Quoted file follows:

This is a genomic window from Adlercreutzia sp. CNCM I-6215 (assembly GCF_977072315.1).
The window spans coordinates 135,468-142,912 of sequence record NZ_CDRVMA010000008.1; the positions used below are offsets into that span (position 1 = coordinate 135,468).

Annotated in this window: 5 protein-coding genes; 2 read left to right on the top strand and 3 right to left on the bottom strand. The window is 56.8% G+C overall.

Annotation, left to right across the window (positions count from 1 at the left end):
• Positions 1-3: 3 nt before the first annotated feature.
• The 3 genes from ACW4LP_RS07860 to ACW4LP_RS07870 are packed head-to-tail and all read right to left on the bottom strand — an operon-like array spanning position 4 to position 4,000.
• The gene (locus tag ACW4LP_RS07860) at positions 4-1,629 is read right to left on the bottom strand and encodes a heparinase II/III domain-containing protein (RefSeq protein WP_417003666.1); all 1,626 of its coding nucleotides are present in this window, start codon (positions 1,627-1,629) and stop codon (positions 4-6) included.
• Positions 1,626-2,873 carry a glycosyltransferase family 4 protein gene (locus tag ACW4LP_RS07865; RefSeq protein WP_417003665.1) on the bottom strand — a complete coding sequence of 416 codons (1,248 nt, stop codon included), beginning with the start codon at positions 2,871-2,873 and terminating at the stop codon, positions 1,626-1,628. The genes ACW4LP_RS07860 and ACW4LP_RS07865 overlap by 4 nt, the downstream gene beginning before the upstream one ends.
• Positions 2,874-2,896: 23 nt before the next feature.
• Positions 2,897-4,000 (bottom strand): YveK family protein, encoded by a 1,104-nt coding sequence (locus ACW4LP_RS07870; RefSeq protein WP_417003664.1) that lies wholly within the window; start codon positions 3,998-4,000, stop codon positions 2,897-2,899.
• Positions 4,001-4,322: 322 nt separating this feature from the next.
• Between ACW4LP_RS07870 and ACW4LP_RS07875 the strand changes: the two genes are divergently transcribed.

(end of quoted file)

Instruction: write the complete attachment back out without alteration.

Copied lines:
This is a genomic window from Adlercreutzia sp. CNCM I-6215 (assembly GCF_977072315.1).
The window spans coordinates 135,468-142,912 of sequence record NZ_CDRVMA010000008.1; the positions used below are offsets into that span (position 1 = coordinate 135,468).

Annotated in this window: 5 protein-coding genes; 2 read left to right on the top strand and 3 right to left on the bottom strand. The window is 56.8% G+C overall.

Annotation, left to right across the window (positions count from 1 at the left end):
• Positions 1-3: 3 nt before the first annotated feature.
• The 3 genes from ACW4LP_RS07860 to ACW4LP_RS07870 are packed head-to-tail and all read right to left on the bottom strand — an operon-like array spanning position 4 to position 4,000.
• The gene (locus tag ACW4LP_RS07860) at positions 4-1,629 is read right to left on the bottom strand and encodes a heparinase II/III domain-containing protein (RefSeq protein WP_417003666.1); all 1,626 of its coding nucleotides are present in this window, start codon (positions 1,627-1,629) and stop codon (positions 4-6) included.
• Positions 1,626-2,873 carry a glycosyltransferase family 4 protein gene (locus tag ACW4LP_RS07865; RefSeq protein WP_417003665.1) on the bottom strand — a complete coding sequence of 416 codons (1,248 nt, stop codon included), beginning with the start codon at positions 2,871-2,873 and terminating at the stop codon, positions 1,626-1,628. The genes ACW4LP_RS07860 and ACW4LP_RS07865 overlap by 4 nt, the downstream gene beginning before the upstream one ends.
• Positions 2,874-2,896: 23 nt before the next feature.
• Positions 2,897-4,000 (bottom strand): YveK family protein, encoded by a 1,104-nt coding sequence (locus ACW4LP_RS07870; RefSeq protein WP_417003664.1) that lies wholly within the window; start codon positions 3,998-4,000, stop codon positions 2,897-2,899.
• Positions 4,001-4,322: 322 nt separating this feature from the next.
• Between ACW4LP_RS07870 and ACW4LP_RS07875 the strand changes: the two genes are divergently transcribed.